December Painting of the Month (2)

The traditional Christmas tree and where did it come from is my second theme this month. It sort of begs the question what is ‘traditional’ as the origins of the tree are lost in myth. What does seem common practice is the decorating of houses and churches all over Europe with evergreen decoration during the short dark days at the end of December.

Victoria and Albert, Christmas, Christmas Tree, Great Britain, royal engraving
Victoria and Albert’ Family Christmas, an engraving of 1840

Christian traditions were more often than not adopted pagan in origin. So the ‘tradition’ of decorating churches in advent was surely in place long ago in history. The colours of flowers had gone with the autumn frosts but evergreen leaves were abundant and easy to find.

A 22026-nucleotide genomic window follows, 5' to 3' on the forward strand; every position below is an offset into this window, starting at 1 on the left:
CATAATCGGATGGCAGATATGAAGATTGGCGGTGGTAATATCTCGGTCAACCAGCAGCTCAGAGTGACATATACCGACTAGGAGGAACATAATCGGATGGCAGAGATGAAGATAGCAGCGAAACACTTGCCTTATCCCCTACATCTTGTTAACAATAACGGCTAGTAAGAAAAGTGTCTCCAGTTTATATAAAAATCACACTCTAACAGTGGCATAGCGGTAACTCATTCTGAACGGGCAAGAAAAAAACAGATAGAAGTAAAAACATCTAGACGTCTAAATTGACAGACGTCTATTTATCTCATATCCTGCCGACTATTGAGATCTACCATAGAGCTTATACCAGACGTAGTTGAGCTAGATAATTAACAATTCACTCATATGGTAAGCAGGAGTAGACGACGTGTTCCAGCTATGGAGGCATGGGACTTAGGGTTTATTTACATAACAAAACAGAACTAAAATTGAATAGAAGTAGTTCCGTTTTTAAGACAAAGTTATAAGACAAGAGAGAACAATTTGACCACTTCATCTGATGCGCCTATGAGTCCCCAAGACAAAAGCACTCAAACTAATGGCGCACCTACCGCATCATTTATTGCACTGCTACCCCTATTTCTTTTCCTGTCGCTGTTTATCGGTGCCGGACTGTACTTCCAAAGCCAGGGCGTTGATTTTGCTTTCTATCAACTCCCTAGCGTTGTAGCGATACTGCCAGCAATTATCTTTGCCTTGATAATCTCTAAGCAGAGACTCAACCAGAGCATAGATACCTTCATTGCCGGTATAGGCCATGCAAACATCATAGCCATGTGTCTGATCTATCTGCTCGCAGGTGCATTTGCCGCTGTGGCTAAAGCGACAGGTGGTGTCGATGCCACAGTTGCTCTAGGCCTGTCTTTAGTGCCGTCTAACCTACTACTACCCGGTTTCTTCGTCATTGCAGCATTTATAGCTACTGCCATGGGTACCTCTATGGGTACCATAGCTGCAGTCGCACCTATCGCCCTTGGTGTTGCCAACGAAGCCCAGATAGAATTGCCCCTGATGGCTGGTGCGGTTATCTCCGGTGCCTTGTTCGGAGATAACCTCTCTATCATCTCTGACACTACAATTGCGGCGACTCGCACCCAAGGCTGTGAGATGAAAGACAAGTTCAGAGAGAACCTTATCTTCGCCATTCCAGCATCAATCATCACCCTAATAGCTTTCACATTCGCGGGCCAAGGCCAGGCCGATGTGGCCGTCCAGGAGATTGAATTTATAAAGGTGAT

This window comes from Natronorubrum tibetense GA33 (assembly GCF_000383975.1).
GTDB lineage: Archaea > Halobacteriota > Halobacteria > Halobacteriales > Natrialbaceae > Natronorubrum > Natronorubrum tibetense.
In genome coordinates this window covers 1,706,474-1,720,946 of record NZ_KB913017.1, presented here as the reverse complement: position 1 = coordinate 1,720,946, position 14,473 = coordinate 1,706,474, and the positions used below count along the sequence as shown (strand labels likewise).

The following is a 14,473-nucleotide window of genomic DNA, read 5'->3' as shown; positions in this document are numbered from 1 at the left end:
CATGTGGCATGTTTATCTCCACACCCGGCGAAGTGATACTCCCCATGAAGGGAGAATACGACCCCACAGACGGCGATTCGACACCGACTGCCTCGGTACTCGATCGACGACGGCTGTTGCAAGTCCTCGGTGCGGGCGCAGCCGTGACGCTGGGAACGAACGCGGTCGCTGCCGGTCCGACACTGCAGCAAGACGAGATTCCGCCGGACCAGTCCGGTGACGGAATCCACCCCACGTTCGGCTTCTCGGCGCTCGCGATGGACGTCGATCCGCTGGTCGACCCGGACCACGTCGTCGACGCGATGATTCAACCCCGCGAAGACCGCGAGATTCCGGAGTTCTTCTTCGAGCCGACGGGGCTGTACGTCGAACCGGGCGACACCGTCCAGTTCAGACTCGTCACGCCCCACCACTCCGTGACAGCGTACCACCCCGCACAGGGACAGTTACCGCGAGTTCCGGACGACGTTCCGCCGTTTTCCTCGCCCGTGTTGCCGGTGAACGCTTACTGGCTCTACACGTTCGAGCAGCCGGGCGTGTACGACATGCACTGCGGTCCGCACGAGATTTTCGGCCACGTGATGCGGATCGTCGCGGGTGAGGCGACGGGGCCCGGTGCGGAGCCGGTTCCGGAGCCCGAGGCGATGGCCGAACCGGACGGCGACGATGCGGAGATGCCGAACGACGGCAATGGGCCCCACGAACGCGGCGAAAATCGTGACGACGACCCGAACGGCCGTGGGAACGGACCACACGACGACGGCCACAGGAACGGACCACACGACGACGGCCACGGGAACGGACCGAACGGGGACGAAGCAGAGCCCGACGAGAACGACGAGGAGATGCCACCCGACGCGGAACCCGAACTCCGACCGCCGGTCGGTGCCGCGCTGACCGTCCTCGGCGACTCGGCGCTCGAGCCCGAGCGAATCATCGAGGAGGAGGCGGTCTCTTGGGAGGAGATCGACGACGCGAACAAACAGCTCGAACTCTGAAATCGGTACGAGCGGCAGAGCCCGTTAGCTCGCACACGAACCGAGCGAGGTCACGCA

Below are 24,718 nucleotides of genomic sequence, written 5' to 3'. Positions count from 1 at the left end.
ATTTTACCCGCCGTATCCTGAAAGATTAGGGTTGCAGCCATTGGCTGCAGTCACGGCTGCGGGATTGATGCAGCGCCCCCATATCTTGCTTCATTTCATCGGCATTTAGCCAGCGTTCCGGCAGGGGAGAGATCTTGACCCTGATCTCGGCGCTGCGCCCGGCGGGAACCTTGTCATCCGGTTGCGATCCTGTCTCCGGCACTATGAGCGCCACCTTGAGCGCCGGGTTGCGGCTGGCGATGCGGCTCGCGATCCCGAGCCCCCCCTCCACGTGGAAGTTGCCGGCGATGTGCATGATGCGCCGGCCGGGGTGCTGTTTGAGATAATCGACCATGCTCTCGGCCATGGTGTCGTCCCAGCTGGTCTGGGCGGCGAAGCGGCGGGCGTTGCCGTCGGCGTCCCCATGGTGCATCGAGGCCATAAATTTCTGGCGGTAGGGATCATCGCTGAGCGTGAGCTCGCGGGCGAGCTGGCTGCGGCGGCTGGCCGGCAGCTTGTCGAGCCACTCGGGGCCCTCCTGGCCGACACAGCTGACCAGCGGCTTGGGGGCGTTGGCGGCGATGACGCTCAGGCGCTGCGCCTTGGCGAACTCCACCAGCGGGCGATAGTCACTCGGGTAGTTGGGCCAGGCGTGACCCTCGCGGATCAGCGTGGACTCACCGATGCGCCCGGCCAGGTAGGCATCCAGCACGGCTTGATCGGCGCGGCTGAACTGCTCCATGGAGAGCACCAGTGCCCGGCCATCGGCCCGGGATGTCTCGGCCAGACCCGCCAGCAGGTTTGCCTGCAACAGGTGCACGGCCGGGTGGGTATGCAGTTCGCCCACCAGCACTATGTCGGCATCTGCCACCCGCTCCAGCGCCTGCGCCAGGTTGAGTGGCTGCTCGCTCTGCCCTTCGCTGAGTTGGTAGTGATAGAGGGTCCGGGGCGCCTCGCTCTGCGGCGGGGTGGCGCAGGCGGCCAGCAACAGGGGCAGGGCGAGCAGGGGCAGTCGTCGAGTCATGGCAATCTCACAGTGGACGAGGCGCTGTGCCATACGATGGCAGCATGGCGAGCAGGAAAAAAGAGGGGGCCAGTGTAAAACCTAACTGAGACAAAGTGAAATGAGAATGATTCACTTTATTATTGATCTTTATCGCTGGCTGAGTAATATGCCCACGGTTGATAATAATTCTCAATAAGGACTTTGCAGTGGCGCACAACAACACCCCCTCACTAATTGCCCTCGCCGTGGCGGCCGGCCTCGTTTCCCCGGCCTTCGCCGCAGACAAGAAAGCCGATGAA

The idea of decorating a small complete tree seems to come from the Baltic countries or Germany in the 16th century, initially being decorated with edible treats. Candles appeared later to illuminate the tree, replaced with modern electric lights, baubles, tinsel and all.

Albert chevalier Tayler, the Christmas tree, oil painting, 1911
Albert Chevalier Tayler, The Christmas Tree, oil on canvas, 1911, (private collection-image in public domain)

The Decorated tree as the centre of the family Christmas in Britain comes from the above engraving from around the 1840s of Queen Victoria, Prince Albert and their children. The idea quickly spread and Pre-Raphaelite and Impressionists all dabbled in Christmas scenes with trees as the focus.

Have you got the 1971 poet / songwriter yet?

“A very merry Christmas,

And a Happy New Year…”

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